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no child left behind

OverviewGuidelines2014-15 AwardsFormsStaff

Improving Teacher Quality State Grants

For the 2014-2015 school year, the State Council of Higher Education for Virginia awarded eight competitive awards. The professional development grants will be used to increase the academic achievement of all students by helping Virginia schools and school districts improve teacher and principal quality and to ensure that all teachers are highly qualified in the core subjects they teach.


Programs

College of William and Mary - SURN Visible Leaders

Project Director: Dr. Jan Rozzelle
Amount: $224,957.00

Abstract:SURN Visible Leaders 2.0 impacts student learning by focusing on student engagement through instructional leadership development and increased use of high yield strategies with principals, teachers, and central office administrators. The project builds the capacity of principals (66), teacher leaders (122), and central office supervisors (32) to improve teaching and learning through collaborative classroom observations with formative feedback. Teachers focus on nonfiction literacy (grades 3-5) or college and career readiness skills (grades 6-12). Participating administrators engage teacher leaders in conducting observations to provide formative feedback in dialogue with peers. School-based leadership coaching for the 13 SCHEV-targeted SURN divisions supports the transfer of learning and implementations of interventions in high-needs schools.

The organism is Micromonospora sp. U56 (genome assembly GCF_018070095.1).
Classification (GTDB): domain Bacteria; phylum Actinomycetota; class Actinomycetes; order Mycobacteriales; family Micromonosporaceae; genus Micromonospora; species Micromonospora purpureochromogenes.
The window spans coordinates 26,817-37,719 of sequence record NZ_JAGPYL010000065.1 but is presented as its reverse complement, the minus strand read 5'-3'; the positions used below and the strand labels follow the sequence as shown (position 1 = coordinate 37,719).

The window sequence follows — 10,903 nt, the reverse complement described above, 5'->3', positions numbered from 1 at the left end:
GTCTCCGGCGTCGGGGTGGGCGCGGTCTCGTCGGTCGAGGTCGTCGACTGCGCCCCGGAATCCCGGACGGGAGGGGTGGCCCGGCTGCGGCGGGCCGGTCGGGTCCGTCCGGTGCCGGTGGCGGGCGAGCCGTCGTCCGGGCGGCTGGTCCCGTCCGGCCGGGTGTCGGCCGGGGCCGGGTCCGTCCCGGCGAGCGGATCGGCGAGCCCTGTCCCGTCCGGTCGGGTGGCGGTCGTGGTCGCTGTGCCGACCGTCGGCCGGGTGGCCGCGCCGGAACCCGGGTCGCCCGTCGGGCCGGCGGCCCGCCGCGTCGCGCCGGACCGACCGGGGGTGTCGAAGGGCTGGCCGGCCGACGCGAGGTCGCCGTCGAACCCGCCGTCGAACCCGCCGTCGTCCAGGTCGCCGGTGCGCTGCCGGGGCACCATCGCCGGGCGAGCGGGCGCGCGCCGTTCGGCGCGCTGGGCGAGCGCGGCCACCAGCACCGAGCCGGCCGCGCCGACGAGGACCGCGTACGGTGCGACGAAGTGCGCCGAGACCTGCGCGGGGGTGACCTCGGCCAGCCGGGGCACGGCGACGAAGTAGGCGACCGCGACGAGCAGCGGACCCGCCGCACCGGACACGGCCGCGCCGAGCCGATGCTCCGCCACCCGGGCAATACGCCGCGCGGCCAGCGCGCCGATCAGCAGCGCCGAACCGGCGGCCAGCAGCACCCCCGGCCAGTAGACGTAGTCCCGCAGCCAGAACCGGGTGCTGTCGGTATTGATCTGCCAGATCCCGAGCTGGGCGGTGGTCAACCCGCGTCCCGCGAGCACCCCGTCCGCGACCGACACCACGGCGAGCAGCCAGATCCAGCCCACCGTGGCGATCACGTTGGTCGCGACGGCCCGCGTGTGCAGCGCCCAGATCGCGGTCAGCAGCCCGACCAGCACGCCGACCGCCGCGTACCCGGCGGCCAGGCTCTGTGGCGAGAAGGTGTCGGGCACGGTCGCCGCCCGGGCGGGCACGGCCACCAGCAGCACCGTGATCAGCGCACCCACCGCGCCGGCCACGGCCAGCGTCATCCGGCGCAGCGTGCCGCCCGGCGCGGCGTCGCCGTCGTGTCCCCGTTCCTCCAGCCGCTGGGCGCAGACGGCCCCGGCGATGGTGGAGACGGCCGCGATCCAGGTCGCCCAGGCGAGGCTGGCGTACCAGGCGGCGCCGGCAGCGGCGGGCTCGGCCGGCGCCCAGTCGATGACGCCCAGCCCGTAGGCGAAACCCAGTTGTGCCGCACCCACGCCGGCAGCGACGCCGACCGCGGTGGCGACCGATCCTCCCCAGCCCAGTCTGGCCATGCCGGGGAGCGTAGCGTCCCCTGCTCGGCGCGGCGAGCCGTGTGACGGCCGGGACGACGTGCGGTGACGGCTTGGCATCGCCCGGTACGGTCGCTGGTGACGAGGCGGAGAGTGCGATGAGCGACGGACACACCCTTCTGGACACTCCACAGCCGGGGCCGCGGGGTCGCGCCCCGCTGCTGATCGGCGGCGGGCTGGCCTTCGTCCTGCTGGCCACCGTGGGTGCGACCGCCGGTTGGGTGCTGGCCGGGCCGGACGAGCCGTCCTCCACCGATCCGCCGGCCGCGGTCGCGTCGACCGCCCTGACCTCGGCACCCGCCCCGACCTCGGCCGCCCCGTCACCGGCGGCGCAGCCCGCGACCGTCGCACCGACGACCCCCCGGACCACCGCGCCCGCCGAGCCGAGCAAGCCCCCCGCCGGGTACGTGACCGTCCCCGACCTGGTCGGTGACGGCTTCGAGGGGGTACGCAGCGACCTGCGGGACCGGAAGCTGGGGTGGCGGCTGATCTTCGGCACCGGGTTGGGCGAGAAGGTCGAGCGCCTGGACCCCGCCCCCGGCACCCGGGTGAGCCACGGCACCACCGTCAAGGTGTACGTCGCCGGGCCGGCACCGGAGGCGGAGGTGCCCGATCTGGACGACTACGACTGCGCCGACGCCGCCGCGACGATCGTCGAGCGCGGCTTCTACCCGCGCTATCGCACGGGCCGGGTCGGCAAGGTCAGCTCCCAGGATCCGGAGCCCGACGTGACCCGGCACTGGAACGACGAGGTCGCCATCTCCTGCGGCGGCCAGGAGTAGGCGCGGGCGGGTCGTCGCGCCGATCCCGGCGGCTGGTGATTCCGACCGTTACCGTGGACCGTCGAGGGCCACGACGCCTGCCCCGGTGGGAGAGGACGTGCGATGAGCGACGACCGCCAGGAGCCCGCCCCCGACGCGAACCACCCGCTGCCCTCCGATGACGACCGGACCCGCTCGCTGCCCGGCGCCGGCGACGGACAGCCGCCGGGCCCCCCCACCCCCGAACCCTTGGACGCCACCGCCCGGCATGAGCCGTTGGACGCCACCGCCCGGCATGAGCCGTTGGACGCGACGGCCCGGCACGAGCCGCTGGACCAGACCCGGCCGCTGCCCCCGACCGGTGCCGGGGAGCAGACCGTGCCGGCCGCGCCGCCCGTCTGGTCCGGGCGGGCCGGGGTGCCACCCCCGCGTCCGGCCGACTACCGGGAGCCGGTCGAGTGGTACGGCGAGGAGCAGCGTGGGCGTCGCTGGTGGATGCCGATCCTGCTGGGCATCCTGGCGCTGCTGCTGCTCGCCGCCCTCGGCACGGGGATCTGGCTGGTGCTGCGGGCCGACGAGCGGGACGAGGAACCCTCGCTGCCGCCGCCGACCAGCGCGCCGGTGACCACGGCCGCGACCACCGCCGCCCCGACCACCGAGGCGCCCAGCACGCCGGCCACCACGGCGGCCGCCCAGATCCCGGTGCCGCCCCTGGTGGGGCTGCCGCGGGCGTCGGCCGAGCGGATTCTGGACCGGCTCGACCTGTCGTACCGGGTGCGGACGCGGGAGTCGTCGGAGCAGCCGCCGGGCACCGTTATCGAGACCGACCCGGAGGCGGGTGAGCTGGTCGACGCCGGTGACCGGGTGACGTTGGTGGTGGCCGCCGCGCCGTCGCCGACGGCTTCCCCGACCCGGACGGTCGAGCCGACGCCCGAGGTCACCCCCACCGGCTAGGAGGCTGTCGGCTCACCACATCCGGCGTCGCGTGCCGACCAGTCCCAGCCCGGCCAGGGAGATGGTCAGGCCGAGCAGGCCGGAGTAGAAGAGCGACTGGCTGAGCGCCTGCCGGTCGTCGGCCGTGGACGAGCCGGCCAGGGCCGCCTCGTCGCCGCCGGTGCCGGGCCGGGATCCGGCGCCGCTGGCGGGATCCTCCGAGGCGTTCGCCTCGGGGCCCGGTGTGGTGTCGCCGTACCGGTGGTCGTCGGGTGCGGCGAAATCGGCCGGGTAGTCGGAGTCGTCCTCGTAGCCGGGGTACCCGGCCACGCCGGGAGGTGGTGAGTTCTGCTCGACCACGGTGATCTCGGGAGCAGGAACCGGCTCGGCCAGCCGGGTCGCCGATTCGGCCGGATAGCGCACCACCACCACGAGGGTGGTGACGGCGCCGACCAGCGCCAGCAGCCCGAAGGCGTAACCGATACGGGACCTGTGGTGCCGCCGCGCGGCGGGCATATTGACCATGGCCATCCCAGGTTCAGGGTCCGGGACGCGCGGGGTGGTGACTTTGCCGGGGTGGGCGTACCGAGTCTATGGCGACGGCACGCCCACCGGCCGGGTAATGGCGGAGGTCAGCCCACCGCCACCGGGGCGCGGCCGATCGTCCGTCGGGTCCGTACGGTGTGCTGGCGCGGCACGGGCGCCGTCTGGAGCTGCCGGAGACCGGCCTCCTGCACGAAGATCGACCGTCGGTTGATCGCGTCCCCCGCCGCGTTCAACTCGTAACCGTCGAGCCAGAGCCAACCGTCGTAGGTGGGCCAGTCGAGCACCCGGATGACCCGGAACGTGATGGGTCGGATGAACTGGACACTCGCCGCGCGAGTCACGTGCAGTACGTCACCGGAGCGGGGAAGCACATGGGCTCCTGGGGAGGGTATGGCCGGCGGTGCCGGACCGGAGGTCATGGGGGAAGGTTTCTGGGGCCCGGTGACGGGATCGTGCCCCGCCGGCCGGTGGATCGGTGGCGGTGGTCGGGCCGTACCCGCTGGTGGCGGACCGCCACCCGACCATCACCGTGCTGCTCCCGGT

Hampton University -Critical Zone Investigations through Project/Problem-Based Learning

Project Director: Dr. Dianne Q. Robinson
Amount:$149,822.00